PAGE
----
I am not sure why you say there is no information... a quick Google search returned a few interesting pages...
In this paper:
Progress in Metabolic Engineering of Saccharomyces cerevisiae - Nevoigt, Microbiol Mol Biol Rev. 2008
the author says:
The identification of the entire genomic sequence of a commonly used lager brewer's yeast strain, i.e., Weihenstephan Nr. 34 (34/70), represents a breakthrough in the molecular analysis of lager brewer's yeast.
So, it would look like 34/70 is just a catalogue number, with no specific meaning.
Curiously, according to the Wikipedia page on Saccharomyces pastorianus:
S. pastorianus never grows above 34 °C (93 °F)
So, I cannot exclude the hypothesis that 34 could come from there although, well, I personally propend for the catalogue number.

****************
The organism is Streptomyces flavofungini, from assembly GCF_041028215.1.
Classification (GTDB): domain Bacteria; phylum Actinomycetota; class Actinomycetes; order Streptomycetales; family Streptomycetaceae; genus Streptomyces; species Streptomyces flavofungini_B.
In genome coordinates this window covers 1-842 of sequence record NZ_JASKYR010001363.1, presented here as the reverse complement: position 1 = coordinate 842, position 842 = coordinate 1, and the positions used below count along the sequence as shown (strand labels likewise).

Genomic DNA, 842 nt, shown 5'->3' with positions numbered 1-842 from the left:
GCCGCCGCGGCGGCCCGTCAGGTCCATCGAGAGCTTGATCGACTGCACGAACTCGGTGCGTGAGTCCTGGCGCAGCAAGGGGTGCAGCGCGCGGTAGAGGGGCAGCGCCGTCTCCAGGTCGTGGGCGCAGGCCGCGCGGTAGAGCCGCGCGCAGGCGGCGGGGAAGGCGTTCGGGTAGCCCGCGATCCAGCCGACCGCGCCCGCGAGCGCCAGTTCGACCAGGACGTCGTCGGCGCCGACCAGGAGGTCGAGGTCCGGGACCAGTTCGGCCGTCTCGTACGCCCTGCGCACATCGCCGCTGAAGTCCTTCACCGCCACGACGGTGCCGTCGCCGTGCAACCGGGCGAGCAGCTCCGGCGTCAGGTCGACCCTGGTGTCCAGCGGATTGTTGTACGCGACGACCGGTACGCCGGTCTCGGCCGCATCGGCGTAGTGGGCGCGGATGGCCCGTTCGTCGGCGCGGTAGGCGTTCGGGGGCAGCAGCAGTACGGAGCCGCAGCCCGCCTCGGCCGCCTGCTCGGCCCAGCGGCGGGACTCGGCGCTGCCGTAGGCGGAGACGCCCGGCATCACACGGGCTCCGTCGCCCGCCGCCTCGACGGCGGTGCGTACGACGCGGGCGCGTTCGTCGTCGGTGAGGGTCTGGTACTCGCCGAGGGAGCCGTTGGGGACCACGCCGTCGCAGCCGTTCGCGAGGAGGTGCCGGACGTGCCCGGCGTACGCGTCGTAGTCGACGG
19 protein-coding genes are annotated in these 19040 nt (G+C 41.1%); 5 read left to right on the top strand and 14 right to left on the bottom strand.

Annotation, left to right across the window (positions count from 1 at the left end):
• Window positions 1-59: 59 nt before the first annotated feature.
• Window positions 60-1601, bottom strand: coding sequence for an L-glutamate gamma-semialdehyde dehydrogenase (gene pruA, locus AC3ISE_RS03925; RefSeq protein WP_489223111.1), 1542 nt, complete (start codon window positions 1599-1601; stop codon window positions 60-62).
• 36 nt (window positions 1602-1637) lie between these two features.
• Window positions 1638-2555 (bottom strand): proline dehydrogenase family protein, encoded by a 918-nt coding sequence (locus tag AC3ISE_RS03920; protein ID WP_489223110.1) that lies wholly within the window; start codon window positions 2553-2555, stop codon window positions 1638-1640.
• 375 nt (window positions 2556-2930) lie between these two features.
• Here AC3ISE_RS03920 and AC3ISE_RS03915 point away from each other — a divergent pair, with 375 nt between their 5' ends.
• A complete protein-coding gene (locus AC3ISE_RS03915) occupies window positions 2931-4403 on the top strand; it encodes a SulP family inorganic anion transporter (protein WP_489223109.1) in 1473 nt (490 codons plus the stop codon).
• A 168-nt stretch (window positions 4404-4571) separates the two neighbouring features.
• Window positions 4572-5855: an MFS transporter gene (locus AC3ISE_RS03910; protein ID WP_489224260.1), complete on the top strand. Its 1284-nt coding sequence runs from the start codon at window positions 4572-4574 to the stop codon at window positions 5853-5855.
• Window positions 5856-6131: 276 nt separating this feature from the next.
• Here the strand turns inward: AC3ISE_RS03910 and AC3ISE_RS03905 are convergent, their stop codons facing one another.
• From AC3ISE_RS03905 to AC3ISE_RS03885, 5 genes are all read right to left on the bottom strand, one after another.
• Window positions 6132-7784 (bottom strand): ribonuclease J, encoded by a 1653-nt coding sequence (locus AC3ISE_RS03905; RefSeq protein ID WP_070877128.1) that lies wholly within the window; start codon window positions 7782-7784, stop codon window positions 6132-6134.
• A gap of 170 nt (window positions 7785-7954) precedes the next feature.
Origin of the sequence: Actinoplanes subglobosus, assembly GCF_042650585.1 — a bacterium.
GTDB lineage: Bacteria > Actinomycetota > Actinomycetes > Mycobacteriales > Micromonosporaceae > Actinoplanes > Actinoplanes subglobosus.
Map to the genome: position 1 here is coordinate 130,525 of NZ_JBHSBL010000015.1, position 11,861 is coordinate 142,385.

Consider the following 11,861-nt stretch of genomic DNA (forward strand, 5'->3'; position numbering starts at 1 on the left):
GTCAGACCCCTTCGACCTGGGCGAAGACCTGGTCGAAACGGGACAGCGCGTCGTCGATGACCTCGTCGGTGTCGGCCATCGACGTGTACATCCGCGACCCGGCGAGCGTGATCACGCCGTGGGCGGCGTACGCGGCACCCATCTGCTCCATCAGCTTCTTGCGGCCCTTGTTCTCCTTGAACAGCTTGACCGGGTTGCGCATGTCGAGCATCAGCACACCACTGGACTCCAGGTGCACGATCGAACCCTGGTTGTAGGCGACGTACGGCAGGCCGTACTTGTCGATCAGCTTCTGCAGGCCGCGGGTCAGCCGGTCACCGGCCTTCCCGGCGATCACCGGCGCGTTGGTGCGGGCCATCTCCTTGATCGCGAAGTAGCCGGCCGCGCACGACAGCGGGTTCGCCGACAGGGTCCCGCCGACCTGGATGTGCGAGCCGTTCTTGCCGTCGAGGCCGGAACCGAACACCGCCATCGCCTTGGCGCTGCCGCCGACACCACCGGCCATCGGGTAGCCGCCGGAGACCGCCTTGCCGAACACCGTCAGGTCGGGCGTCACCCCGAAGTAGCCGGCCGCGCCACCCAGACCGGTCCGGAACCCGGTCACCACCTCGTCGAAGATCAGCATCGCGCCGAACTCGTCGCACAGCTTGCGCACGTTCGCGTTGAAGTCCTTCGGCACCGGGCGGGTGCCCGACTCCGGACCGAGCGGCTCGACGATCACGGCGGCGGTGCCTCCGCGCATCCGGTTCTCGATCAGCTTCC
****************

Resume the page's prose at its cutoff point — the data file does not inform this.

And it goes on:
Other interesting links:
The paper about the S. pastorianus genome sequencing:
Genome sequence of the lager brewing yeast, an interspecies hybrid. - Nakao et al., DNA Res. 2009
An article comparing two different strains of S. pastorianus, 34/70 and 34/78 (again, catalog number hypothesis seems to be the most obvious explanation)
Molecular species of phosphatidylethanolamine from continuous cultures of Saccharomyces pastorianus syn. carlsbergensis strains. - Tosch, Yeast. 2006
The NCBI taxonomy page (entry #520522)